Critics at the wheel
More mainland vehicles will soon be roaming the streets of Hong Kong as city and Guangdong officials work out the details of a quota programme for cross-border cars.
In the first phase starting next month, private cars from Hong Kong will be able to travel to Guangdong under a quota system. The second phase, which doesn't have a start date, will allow mainland cars to enter Hong Kong.
Undersecretary for Transport and Housing Yau Shing-mu suggested that the number of visiting mainland cars be limited to 500. It is not clear whether that is 500 a day, month or year. The idea of a mainland-car influx has caused critics to worry about road safety and air pollution.
They say safety is an issue because cross-border drivers will have to drive on the opposite side of the road. Road signs in traditional Chinese can be an obstacle, too.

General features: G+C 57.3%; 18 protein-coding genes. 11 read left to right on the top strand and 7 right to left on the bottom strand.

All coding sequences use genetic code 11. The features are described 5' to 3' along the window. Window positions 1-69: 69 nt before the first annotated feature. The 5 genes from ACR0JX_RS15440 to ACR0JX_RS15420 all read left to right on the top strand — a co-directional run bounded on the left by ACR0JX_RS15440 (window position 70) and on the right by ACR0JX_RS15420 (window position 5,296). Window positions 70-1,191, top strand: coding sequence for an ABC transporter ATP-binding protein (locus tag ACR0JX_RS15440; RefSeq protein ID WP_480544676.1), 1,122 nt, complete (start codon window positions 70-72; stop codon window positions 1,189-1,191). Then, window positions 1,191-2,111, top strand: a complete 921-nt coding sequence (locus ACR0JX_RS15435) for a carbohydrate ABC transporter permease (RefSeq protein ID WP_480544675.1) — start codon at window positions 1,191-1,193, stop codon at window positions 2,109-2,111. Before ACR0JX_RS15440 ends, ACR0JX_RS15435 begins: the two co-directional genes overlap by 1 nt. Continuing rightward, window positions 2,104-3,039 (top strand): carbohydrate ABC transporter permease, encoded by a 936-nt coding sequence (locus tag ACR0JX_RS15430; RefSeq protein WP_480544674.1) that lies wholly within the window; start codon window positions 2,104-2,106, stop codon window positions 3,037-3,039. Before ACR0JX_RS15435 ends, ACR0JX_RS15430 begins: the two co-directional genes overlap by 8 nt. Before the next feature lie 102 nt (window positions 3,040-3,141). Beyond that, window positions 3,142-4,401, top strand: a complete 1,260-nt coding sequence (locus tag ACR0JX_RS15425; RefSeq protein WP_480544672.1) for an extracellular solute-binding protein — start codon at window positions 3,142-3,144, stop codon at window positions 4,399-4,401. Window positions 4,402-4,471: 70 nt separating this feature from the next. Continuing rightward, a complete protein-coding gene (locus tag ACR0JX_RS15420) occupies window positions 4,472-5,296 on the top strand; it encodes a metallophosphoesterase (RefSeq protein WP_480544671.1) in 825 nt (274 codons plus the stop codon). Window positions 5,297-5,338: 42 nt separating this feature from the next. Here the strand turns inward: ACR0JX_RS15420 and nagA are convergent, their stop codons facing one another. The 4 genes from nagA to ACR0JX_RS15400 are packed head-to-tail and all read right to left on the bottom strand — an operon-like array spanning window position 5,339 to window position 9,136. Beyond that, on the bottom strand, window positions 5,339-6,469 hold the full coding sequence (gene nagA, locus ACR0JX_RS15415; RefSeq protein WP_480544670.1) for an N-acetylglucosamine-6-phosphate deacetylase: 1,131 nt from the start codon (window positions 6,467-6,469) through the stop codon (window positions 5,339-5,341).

Different road practices also apply. Mainland drivers routinely run red lights if there are no other vehicles or pedestrians.
Hung Wing-tat, associate professor of civil and structural engineering at Polytechnic University, says cross-border drivers should be required to have driving experience in Hong Kong.
'Mainland cars have been on Hong Kong roads for a long time, but the scale is small and the drivers are experienced, so no policies are needed for them. But if a huge number of cars come, policies will be required,' he says. 'More cars will worsen pollution and road congestion.'
Yeung Yiu-chung, a local driver, says safety concerns can be solved with an awareness campaign. He is more worried about driver attitudes.
'On the mainland, when a traffic accident occurs, the driver involved would rather have the victim dead than injured. This sounds inhumane, but this is what's happening. The reason is the cost of compensation,' he says. 'I think these mainland cars are a great threat to all road users in Hong Kong.'